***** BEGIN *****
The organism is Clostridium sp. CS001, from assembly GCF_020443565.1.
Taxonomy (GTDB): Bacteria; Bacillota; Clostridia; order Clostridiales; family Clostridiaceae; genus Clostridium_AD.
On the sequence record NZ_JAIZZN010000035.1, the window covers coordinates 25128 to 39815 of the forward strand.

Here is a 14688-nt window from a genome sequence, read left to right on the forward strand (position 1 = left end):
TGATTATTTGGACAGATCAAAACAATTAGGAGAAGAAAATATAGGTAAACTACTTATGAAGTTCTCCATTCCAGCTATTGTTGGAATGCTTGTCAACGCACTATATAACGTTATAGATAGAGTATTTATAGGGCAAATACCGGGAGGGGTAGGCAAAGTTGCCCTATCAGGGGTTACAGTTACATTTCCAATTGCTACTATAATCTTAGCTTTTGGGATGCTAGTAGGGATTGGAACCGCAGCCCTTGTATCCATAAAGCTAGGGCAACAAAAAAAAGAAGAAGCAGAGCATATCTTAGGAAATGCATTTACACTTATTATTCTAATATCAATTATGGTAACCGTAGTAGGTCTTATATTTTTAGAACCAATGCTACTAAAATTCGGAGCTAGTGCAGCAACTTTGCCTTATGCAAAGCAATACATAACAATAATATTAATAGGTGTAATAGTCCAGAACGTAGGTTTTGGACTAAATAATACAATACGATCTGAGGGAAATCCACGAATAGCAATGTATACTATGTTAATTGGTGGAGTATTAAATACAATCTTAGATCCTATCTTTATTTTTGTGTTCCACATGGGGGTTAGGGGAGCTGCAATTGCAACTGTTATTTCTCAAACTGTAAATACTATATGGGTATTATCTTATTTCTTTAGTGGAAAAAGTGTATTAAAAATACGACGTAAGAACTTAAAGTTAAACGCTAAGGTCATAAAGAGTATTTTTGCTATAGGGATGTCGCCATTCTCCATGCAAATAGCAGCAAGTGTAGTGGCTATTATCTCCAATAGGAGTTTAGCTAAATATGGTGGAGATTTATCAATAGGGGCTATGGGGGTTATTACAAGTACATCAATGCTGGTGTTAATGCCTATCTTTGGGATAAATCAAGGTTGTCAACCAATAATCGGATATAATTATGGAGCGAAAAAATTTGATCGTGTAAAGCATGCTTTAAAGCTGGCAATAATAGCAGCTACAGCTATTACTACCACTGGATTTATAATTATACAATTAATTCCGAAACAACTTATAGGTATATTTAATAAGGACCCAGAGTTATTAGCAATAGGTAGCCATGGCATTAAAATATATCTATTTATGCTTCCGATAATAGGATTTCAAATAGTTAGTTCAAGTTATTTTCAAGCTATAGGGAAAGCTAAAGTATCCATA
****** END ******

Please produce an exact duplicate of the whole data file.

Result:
The organism is Clostridium sp. CS001, from assembly GCF_020443565.1.
Taxonomy (GTDB): Bacteria; Bacillota; Clostridia; order Clostridiales; family Clostridiaceae; genus Clostridium_AD.
On the sequence record NZ_JAIZZN010000035.1, the window covers coordinates 25128 to 39815 of the forward strand.

Here is a 14688-nt window from a genome sequence, read left to right on the forward strand (position 1 = left end):
TGATTATTTGGACAGATCAAAACAATTAGGAGAAGAAAATATAGGTAAACTACTTATGAAGTTCTCCATTCCAGCTATTGTTGGAATGCTTGTCAACGCACTATATAACGTTATAGATAGAGTATTTATAGGGCAAATACCGGGAGGGGTAGGCAAAGTTGCCCTATCAGGGGTTACAGTTACATTTCCAATTGCTACTATAATCTTAGCTTTTGGGATGCTAGTAGGGATTGGAACCGCAGCCCTTGTATCCATAAAGCTAGGGCAACAAAAAAAAGAAGAAGCAGAGCATATCTTAGGAAATGCATTTACACTTATTATTCTAATATCAATTATGGTAACCGTAGTAGGTCTTATATTTTTAGAACCAATGCTACTAAAATTCGGAGCTAGTGCAGCAACTTTGCCTTATGCAAAGCAATACATAACAATAATATTAATAGGTGTAATAGTCCAGAACGTAGGTTTTGGACTAAATAATACAATACGATCTGAGGGAAATCCACGAATAGCAATGTATACTATGTTAATTGGTGGAGTATTAAATACAATCTTAGATCCTATCTTTATTTTTGTGTTCCACATGGGGGTTAGGGGAGCTGCAATTGCAACTGTTATTTCTCAAACTGTAAATACTATATGGGTATTATCTTATTTCTTTAGTGGAAAAAGTGTATTAAAAATACGACGTAAGAACTTAAAGTTAAACGCTAAGGTCATAAAGAGTATTTTTGCTATAGGGATGTCGCCATTCTCCATGCAAATAGCAGCAAGTGTAGTGGCTATTATCTCCAATAGGAGTTTAGCTAAATATGGTGGAGATTTATCAATAGGGGCTATGGGGGTTATTACAAGTACATCAATGCTGGTGTTAATGCCTATCTTTGGGATAAATCAAGGTTGTCAACCAATAATCGGATATAATTATGGAGCGAAAAAATTTGATCGTGTAAAGCATGCTTTAAAGCTGGCAATAATAGCAGCTACAGCTATTACTACCACTGGATTTATAATTATACAATTAATTCCGAAACAACTTATAGGTATATTTAATAAGGACCCAGAGTTATTAGCAATAGGTAGCCATGGCATTAAAATATATCTATTTATGCTTCCGATAATAGGATTTCAAATAGTTAGTTCAAGTTATTTTCAAGCTATAGGGAAAGCTAAAGTATCCATA